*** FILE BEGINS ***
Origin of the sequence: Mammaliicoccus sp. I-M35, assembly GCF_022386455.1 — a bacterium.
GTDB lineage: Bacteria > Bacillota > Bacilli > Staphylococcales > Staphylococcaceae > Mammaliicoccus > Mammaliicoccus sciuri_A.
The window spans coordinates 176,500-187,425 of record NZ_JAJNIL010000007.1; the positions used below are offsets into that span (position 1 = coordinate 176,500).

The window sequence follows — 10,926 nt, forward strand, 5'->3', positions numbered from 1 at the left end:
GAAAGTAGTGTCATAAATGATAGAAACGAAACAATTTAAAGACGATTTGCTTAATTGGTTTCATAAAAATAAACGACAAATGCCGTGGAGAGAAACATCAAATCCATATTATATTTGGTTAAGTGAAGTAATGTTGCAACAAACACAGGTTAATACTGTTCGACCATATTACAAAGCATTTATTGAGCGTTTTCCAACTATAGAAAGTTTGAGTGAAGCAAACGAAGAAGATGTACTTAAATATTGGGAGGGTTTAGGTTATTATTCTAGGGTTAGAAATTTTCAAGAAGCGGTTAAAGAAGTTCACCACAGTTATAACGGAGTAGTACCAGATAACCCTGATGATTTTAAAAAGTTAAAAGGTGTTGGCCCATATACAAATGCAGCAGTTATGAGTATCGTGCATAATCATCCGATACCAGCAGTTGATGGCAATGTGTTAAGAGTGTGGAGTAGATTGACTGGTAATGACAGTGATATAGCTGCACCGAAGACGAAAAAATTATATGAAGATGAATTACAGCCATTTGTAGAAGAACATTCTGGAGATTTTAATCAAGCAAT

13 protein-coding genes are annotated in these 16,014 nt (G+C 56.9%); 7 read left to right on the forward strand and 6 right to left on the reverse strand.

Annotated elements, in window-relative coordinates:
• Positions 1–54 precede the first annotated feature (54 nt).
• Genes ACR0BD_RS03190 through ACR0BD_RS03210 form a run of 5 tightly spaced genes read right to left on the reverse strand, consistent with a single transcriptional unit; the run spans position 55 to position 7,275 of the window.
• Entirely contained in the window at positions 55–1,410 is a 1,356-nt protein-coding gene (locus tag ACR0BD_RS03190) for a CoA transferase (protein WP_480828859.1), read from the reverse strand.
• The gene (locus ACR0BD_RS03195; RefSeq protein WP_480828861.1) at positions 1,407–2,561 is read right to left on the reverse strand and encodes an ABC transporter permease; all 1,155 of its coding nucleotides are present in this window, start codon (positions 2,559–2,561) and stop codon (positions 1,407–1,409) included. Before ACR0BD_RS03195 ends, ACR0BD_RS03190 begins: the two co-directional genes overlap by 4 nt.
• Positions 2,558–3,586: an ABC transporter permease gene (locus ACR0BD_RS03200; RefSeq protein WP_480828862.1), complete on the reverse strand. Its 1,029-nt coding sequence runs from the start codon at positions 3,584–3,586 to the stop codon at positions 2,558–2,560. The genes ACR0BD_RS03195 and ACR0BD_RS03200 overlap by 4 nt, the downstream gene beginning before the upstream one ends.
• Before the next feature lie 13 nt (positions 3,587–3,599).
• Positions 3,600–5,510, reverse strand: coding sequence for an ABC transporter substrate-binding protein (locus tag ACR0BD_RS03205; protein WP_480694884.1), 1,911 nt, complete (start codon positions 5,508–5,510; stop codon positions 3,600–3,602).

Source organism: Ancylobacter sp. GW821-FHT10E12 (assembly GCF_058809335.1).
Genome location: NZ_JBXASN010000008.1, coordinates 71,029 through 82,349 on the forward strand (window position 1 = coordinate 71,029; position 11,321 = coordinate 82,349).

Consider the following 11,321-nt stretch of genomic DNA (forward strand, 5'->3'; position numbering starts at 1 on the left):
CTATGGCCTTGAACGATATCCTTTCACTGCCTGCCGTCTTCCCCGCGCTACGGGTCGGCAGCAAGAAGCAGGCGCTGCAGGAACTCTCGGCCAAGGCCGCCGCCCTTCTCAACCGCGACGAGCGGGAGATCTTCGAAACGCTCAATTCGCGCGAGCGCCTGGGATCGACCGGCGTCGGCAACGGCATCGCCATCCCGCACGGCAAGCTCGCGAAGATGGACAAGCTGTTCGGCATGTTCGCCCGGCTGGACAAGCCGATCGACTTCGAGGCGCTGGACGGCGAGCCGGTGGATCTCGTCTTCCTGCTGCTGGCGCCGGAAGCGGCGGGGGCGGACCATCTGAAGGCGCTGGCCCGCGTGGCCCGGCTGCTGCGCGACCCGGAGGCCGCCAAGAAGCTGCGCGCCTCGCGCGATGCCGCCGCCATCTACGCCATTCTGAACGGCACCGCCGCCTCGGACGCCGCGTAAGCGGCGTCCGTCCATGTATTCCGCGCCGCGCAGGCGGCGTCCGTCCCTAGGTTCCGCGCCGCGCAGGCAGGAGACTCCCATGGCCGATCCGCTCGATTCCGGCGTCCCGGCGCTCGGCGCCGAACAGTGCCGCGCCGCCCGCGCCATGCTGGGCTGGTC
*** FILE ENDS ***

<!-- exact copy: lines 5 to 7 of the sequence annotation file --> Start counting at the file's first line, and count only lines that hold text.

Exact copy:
GAAAGTAGTGTCATAAATGATAGAAACGAAACAATTTAAAGACGATTTGCTTAATTGGTTTCATAAAAATAAACGACAAATGCCGTGGAGAGAAACATCAAATCCATATTATATTTGGTTAAGTGAAGTAATGTTGCAACAAACACAGGTTAATACTGTTCGACCATATTACAAAGCATTTATTGAGCGTTTTCCAACTATAGAAAGTTTGAGTGAAGCAAACGAAGAAGATGTACTTAAATATTGGGAGGGTTTAGGTTATTATTCTAGGGTTAGAAATTTTCAAGAAGCGGTTAAAGAAGTTCACCACAGTTATAACGGAGTAGTACCAGATAACCCTGATGATTTTAAAAAGTTAAAAGGTGTTGGCCCATATACAAATGCAGCAGTTATGAGTATCGTGCATAATCATCCGATACCAGCAGTTGATGGCAATGTGTTAAGAGTGTGGAGTAGATTGACTGGTAATGACAGTGATATAGCTGCACCGAAGACGAAAAAATTATATGAAGATGAATTACAGCCATTTGTAGAAGAACATTCTGGAGATTTTAATCAAGCAAT

13 protein-coding genes are annotated in these 16,014 nt (G+C 56.9%); 7 read left to right on the forward strand and 6 right to left on the reverse strand.

Annotated elements, in window-relative coordinates: